Indeed, FOIA is not concerned with an individual’ s private affairs.” City of Champaign, 2013 IL App ( 4th) 120662, ¶31, 992 N.E.2d at 637 ( internal citation omitted).
In its answer to this office, the District argued that “[a] n employee’ s name in this context does not relate to the transaction of public business or qualify as a public record[.]” FN 5
Seeking to distinguish the records at issue from records relating to public funds, which are expressly subject to disclosure under section 2.5 of FOIA ( 5 ILCS 140/ 2. 5 (West 2016)), FN 6 the District asserted that “the money at issue is no longer public funds, but personal employee income.” FN 7
The District, however, did not redact monetary amounts from the records, it redacted District employees’ names from the form letters the employees submitted to the District.
It is undisputed that the forms were received by and possessed by the District; the District argued that the forms nonetheless do not “pertain[ ] to the transaction of public business” because they concern private decisions about union membership.
Although union membership is a relationship between an individual and a union, the forms were submitted to the District for the purpose of altering how it performs payroll deductions.
Payroll administration is part of the District’ s public duties. Therefore, the District used the forms in its transaction of public business. FN 5 Letter from Steven M. Richart, Hodges, Loizzi, Eisenhammer, Rodick & Kohn LLP, to Joshua M. Jones, Deputy Bureau Chief, Public Access Bureau, Office of the Attorney General ( November 14, 2018), at 8. FN 6 Section 2. 5 of FOIA provides: ” All records relating to the obligation, receipt, and use of public funds of the State, units of local government, and school districts are public records subject to inspection and copying by the public.”
As additional support for its argument that the forms do not qualify as public records, the District cited a pre-authorization letter ( I11. Att’)/ Gen. PAC Pre- Auth. all 3034, issued March 25, 2011) issued under a previous version of FOIA.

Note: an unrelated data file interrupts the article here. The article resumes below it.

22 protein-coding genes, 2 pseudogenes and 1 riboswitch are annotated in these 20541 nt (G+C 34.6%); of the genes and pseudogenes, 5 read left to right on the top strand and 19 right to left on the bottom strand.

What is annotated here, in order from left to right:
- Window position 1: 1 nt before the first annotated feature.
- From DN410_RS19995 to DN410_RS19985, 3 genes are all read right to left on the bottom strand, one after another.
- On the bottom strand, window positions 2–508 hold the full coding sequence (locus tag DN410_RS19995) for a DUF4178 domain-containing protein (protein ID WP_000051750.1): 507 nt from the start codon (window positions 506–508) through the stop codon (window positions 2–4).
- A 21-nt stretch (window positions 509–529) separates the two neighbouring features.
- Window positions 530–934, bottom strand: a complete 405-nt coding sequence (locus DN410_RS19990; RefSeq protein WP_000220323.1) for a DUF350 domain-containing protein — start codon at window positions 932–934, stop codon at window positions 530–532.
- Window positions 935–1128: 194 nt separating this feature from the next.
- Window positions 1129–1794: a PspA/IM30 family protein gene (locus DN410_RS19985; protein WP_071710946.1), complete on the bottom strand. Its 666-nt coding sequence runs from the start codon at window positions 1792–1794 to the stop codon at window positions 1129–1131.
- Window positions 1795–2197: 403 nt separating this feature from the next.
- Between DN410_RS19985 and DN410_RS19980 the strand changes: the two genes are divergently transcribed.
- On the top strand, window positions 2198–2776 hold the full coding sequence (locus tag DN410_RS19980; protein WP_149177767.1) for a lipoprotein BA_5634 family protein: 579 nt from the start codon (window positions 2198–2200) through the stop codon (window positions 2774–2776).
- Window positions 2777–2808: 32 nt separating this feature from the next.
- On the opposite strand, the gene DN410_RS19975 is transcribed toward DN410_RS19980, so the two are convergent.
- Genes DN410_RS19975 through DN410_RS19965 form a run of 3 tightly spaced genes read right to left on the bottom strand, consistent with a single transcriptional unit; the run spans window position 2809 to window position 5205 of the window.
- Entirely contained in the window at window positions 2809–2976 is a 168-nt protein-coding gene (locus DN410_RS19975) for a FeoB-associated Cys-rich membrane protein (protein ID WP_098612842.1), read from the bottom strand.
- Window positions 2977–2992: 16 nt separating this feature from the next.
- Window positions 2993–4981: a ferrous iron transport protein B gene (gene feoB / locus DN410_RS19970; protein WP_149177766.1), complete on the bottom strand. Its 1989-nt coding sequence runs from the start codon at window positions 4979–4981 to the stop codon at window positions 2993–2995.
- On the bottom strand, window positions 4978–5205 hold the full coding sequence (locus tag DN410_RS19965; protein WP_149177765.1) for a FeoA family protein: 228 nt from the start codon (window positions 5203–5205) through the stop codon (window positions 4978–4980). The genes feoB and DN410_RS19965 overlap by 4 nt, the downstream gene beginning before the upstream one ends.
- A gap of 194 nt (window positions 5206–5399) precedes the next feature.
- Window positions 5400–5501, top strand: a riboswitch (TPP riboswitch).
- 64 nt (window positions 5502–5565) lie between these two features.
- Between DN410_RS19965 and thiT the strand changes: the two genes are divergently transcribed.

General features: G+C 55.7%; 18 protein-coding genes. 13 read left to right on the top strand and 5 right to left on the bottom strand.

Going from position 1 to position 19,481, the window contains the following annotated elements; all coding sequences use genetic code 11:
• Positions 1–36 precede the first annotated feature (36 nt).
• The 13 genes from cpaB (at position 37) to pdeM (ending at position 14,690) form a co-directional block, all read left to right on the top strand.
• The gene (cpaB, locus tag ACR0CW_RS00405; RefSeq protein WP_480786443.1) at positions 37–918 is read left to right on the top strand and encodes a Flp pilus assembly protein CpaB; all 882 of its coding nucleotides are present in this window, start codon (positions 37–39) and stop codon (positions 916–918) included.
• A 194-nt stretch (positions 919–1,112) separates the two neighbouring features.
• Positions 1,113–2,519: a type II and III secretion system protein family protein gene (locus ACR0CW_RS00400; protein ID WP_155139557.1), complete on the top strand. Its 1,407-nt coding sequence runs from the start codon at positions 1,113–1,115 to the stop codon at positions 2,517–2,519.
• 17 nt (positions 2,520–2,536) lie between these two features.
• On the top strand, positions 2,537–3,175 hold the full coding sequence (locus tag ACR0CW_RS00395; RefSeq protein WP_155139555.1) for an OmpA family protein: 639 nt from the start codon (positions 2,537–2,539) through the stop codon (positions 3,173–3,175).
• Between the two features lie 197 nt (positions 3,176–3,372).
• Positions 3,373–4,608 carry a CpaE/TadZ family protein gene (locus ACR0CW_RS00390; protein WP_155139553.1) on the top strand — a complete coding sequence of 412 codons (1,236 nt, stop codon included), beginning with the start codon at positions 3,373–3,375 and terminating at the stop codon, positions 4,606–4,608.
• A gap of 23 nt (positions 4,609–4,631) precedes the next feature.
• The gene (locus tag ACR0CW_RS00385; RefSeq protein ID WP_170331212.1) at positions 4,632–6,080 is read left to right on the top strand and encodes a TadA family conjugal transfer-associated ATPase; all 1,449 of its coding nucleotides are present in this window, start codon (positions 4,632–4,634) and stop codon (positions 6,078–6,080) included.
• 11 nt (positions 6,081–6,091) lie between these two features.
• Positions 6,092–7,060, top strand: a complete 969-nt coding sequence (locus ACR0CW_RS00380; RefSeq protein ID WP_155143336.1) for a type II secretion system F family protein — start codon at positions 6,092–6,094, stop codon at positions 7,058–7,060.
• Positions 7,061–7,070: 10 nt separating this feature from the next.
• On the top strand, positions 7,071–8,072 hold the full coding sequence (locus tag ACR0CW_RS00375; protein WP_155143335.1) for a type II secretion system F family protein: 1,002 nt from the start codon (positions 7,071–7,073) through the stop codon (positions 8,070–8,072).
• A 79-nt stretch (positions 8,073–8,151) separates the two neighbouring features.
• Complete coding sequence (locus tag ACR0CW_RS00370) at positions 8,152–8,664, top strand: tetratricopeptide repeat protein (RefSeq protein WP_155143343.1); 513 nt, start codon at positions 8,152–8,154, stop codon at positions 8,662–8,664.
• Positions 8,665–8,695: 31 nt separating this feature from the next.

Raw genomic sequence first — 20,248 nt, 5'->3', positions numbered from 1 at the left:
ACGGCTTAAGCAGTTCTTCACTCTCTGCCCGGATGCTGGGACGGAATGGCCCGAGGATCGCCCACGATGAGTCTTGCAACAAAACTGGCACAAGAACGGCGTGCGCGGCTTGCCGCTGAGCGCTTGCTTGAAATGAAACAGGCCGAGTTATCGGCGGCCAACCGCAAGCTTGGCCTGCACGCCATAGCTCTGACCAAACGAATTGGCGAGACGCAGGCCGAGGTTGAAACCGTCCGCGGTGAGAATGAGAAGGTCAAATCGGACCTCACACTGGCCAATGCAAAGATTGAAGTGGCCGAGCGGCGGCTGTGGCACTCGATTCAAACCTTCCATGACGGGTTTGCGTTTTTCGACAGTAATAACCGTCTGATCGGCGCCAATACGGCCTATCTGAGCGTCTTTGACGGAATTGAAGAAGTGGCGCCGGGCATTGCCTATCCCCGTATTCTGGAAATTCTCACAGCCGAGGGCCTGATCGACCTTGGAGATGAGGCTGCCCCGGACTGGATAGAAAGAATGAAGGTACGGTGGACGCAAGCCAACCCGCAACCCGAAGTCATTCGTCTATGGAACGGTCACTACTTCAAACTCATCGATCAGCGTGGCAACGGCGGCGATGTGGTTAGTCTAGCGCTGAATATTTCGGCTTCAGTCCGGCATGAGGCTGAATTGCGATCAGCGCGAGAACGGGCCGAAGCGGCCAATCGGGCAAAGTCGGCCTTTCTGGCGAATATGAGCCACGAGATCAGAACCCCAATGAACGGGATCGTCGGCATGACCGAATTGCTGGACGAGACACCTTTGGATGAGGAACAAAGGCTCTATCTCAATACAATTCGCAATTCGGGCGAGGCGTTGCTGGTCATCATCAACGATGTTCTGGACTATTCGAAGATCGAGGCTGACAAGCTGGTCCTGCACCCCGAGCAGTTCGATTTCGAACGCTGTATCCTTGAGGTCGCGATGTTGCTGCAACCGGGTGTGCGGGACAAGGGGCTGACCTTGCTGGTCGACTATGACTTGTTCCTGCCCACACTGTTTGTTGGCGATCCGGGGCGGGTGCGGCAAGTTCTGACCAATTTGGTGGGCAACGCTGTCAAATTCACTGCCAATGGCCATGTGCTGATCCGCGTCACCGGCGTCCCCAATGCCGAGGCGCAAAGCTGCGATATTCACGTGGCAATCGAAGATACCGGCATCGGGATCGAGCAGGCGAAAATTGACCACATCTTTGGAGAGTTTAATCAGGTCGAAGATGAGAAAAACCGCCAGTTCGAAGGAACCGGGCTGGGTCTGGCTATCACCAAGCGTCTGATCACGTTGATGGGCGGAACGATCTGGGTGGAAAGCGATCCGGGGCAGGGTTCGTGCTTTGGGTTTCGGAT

Because this letter served as initial guidance rather than a final determination, it is not precedential.
In addition, that letter concerned the redaction from an employee’ s paystub of amounts of money withheld for state and federal taxes, rather than employees’ names or union membership decisions.
The District also cited Chicago Alliance for Neighborhood Safety v. City of Chicago, 348 III. App. 3d 188, 209, 211 ( 1st Dist. 2004) (quoting Lakin Law Firm, P.C. v. F.T.C., 352 F. 3d 1122, 1124 ( 7th Cir. 2003)), in which the Illinois Appellate Court stated that ” the core purpose of the FOIA is to expose what the government is doing, not what its private citizens are up to.”
In Chicago Alliance, the court held that the names and addresses of FOIA requesters who had requested information from the Chicago Police Department were exempt from disclosure under section 7( 1)( c) of FOIA because the Act ” was not designed to provide information about private individuals seeking access to information regarding the affairs of government.”
Chicago Alliance, 348 I11. App. 3d at 212- 13. The case did not concern whether any records qualified as public records under FOIA, nor did it concern the names of public employees.
Thus, although the District cited Chicago Alliance to support its claim that it properly redacted “personal information of citizens making private financial or political decisions” because “to do otherwise could make citizens reluctant to make such financial decisions for fear of retaliation or other detriment from publication[,] FN 9 the concern in Chicago Alliance about a chilling effect that would dissuade members of the public from using FOIA is irrelevant to whether the employee names the District redacted were within the scope of FOIA.
Because the forms were possessed by the District and used by the District in its transaction of public business, they are public records subject to disclosure unless covered by an applicable exemption. Section 7( 1)( b) of FOIA Section 7( 1)( b) of FOIA exempts from disclosure “[p] rivate information, unless disclosure is required by another provision of this Act, a State or federal law or a court order.”
Section 2( c- 5) of FOIA ( 5 ILCS 140/ 2(c- 5) ( West 2016)) defines ” private information” as: